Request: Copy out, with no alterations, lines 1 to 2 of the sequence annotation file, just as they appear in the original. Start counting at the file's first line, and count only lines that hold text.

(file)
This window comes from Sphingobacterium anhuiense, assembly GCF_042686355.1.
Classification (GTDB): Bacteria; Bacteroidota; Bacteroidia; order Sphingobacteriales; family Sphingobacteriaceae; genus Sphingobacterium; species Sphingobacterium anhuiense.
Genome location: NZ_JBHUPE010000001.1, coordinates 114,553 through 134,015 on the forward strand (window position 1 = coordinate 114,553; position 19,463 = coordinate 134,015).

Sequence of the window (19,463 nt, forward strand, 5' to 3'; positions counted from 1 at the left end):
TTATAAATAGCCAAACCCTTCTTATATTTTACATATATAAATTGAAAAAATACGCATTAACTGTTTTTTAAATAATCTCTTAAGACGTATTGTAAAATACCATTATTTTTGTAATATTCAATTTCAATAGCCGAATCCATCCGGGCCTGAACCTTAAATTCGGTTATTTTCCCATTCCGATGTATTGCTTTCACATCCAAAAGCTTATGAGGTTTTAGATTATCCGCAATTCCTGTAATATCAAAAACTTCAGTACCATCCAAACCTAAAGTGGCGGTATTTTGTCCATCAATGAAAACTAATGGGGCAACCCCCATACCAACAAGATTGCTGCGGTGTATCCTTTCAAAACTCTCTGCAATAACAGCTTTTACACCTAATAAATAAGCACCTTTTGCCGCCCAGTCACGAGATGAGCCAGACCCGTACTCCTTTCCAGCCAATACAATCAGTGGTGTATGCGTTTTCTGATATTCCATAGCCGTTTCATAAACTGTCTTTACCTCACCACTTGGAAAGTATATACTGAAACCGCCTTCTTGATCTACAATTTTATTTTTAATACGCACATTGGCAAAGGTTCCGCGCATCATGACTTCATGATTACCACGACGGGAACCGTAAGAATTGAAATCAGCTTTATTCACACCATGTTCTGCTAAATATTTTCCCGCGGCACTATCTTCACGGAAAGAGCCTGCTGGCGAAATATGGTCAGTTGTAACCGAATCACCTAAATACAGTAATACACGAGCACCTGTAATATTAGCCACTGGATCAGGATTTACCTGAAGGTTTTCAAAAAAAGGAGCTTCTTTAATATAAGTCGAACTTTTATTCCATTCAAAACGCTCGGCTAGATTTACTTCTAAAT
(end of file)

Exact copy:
This window comes from Sphingobacterium anhuiense, assembly GCF_042686355.1.
Classification (GTDB): Bacteria; Bacteroidota; Bacteroidia; order Sphingobacteriales; family Sphingobacteriaceae; genus Sphingobacterium; species Sphingobacterium anhuiense.